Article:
What are the main arguments of the Beck’s theory of risk?
Manufactured risks, on the other hand, are caused by humans and technology, such as nuclear accidents, and environmental pollution. Beck’s thesis of risk society is supported by three arguments, the first one being the changes risk has undergone in the context of time and space. In the past, natural hazards were more easily controlled and were confined to space and time, whereas manufactured risks are mobile and not restricted by time. The second argument to support the concept of a risk society describes how manufactured risks have become increasingly destructive. Beck bases this argument mainly on the factors of nuclear power, environmental issues and genetic technology, and how risks within these areas could easily destroy societies. The third key element to support this thesis illustrates the failure of safety and security, a challenging predicament in which individuals have no choice but to rely upon social institutions to deal with consequences of risks, however, institutions are no longer capable of doing so.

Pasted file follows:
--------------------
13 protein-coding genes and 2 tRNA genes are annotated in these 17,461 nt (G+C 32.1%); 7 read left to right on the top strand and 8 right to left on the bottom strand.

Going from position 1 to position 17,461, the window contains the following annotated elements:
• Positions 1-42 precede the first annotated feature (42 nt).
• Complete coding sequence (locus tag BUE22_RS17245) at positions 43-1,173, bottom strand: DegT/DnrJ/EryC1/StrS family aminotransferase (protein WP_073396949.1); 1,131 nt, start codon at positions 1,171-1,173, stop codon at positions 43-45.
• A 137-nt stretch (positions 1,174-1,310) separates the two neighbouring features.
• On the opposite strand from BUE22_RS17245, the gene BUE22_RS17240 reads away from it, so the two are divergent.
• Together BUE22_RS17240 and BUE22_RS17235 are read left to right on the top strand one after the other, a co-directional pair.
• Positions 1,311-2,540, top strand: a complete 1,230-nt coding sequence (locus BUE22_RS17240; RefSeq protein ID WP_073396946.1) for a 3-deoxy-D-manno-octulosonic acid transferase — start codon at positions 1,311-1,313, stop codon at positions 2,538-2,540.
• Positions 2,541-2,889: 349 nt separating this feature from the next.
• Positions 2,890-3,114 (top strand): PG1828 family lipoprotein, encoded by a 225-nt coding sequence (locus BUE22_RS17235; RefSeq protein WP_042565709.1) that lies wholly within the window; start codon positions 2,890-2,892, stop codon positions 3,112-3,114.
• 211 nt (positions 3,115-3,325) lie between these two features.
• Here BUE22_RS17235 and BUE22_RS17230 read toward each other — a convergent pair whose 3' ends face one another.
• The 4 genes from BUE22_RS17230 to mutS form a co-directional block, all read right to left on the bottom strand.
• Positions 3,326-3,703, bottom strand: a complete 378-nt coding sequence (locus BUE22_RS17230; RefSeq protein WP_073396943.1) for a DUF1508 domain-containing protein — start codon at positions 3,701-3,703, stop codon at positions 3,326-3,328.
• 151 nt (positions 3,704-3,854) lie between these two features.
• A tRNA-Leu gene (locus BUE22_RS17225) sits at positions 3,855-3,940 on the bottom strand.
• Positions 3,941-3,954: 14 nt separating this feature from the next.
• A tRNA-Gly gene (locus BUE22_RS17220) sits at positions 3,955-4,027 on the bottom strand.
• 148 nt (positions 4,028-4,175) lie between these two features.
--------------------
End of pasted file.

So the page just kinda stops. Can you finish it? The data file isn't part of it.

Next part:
The main processes to drive society towards a risk society are Individualization and risk distribution. Changes in individualisation are due to societal changes regarding traditions, in which traditional roles can be taken on, but are often changed or adapted. This has led to risk becoming an individual experience, and with no homogenized group to be held accountable for risks, it causes reflective awareness of global issues. Another process that contributes to the emergence of risk society is the distribution of risk, in which risks or ‘social bads’ get distributed alongside social goods. Consequences of human production have transformed, and worsened risks and these issues cannot be solved by simply changing production redistribution. Instead, they require rethinking every current process and institution.